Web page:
Newswise — Don’t believe in Santa Claus? Magic, you say? In fact, science and technology explain how Santa is able to deliver toys to good girls and boys around the world in one night, according to a North Carolina State University researcher.
NC State’s Dr. Larry Silverberg, professor of mechanical and aerospace engineering, can explain the science and engineering principles that allow Santa, also known as Kris Kringle or Saint Nicholas, to pull off the magical feat year after year.
Silverberg was team leader on a first-of-its-kind visiting scholars program at Santa’s Workshop-North Pole Labs (NPL) last year. “Children shouldn’t put too much credence in the opinions of those who say it’s not possible to deliver presents all over the world in one night,” Silverberg says.
With his cherubic smile and twinkling eyes, Santa may appear to be merely a right jolly old elf, but he and his NPL staff have a lot going on under the funny-looking hats, Silverberg says. Their advanced knowledge of electromagnetic waves, the space/time continuum, nanotechnology, genetic engineering and computer science easily trumps the know-how of contemporary scientists.
Silverberg says that Santa has a personal pipeline to children’s thoughts – via a listening antenna that combines technologies currently used in cell phones and EKGs – which informs him that Mary in Miami hopes for a surfboard, while Michael from Minneapolis wants a snowboard. A sophisticated signal processing system filters the data, giving Santa clues on who wants what, where children live, and even who’s been bad or good. Later, all this information will be processed in an onboard sleigh guidance system, which will provide Santa with the most efficient delivery route.
However, Silverberg adds that letters to Santa via snail mail still get the job done. “While he takes advantage of emerging technologies,” Silverberg says, “Santa is, in many ways, a traditionalist.”
Silverberg is not so naïve as to think that Santa and his reindeer can travel approximately 200 million square miles – making stops in some 80 million homes – in one night. Instead, he posits that Santa uses his knowledge of the space/time continuum to form what Silverberg calls “relativity clouds.”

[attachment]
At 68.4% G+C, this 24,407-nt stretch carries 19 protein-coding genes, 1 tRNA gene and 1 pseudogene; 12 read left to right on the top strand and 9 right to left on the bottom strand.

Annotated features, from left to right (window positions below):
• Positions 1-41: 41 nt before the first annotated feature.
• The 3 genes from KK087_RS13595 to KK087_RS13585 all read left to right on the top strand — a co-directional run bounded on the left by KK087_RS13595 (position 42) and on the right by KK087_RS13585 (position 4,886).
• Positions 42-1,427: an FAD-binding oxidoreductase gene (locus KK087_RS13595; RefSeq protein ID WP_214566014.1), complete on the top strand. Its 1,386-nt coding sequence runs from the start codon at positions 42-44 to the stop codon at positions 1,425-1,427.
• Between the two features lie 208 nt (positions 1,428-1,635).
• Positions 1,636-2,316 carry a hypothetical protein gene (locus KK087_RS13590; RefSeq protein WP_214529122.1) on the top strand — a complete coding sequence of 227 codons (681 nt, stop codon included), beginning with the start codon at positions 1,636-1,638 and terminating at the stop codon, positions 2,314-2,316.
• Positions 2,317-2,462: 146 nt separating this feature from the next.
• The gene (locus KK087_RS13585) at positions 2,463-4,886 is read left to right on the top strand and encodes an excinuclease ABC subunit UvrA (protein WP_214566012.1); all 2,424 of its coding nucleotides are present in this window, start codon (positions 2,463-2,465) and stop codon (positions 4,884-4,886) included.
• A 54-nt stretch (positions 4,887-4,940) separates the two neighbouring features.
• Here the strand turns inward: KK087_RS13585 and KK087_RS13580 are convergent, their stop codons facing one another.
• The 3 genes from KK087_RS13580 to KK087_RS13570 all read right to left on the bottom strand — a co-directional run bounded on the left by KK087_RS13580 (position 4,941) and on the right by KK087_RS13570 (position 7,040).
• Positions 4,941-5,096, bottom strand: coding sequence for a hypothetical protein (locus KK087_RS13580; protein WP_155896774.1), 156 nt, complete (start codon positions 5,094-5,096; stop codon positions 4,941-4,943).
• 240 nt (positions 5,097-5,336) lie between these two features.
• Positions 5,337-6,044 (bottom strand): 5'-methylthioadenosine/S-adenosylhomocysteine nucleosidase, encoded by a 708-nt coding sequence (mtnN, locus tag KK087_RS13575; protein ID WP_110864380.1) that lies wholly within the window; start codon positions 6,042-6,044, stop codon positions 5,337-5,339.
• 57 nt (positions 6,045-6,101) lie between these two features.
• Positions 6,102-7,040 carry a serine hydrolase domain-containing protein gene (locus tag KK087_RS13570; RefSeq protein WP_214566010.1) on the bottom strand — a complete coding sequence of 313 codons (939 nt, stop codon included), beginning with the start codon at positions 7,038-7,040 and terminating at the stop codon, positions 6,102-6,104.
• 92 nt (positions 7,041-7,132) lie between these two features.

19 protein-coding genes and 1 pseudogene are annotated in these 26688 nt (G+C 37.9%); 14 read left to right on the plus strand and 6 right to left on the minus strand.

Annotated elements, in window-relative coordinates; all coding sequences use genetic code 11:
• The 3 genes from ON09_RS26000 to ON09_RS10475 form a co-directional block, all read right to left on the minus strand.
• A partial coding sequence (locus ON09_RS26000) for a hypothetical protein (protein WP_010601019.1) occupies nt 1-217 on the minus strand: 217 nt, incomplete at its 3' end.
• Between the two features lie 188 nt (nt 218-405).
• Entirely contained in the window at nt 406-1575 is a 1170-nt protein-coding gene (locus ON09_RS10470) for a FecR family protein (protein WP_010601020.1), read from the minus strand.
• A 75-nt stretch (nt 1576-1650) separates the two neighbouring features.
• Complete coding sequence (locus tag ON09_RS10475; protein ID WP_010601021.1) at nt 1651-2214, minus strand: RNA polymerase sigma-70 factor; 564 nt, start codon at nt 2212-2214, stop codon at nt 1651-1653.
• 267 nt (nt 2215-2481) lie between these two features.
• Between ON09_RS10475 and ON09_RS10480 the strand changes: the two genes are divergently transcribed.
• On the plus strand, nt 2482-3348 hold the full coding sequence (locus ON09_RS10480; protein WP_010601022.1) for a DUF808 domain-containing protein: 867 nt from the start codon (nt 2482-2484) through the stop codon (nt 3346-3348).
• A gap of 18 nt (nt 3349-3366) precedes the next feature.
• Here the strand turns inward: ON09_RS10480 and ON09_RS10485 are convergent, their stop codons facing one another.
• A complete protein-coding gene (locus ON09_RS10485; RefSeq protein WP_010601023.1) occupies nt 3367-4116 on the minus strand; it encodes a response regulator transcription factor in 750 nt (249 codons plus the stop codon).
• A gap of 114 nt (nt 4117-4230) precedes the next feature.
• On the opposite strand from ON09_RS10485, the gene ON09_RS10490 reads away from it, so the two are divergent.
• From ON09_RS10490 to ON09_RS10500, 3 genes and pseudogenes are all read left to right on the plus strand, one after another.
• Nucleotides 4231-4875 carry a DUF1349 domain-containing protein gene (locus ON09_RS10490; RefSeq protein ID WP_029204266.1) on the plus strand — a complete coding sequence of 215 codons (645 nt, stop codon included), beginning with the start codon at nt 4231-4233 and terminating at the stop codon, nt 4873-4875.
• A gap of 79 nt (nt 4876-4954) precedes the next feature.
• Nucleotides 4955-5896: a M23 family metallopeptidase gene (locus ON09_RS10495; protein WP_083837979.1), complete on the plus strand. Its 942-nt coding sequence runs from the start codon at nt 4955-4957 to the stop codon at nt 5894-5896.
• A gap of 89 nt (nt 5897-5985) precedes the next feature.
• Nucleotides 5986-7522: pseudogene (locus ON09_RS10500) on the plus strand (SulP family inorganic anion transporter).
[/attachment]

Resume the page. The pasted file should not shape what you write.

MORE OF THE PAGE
“Based on his advanced knowledge of the theory of relativity, Santa recognizes that time can be stretched like a rubber band, space can be squeezed like an orange and light can be bent,” Silverberg says. “Relativity clouds are controllable domains – rips in time – that allow him months to deliver presents while only a few minutes pass on Earth. The presents are truly delivered in a wink of an eye.”
With a detailed route prepared and his list checked twice through the onboard computer on the technologically advanced sleigh, Santa is ready to deliver presents. His reindeer – genetically bred to fly, balance on rooftops and see well in the dark – don’t actually pull a sleigh loaded down with toys. Instead, each house becomes Santa’s workshop as he utilizes his “magic bag of toys” – a nano-toymaker that is able to fabricate toys inside the children’s homes. The presents are grown on the spot, as the nano-toymaker creates – atom by atom – toys out of snow and soot, much like DNA can command the growth of organic material like tissues and body parts.
And there’s really no need for Santa to enter the house via chimney, although Silverberg says he enjoys doing that every so often. Rather, the same relativity cloud that allows Santa to deliver presents in what seems like a wink of an eye is also used to “morph” Santa into people’s homes.
Finally, many people wonder how Santa and the reindeer can eat all the food left out for them. Silverberg says they take just a nibble at each house. The remainder is either left in the house or placed in the sleigh’s built-in food dehydrator, where it is preserved for future consumption. It takes a long time to deliver all those presents, after all.
“This is merely an overview, based on what we learned at the NPL, of Santa’s delivery methods,” Silverberg says. “Without these tools, it would be impossible for him to accomplish his annual mission, given the human, physical and engineering constraints we face today.”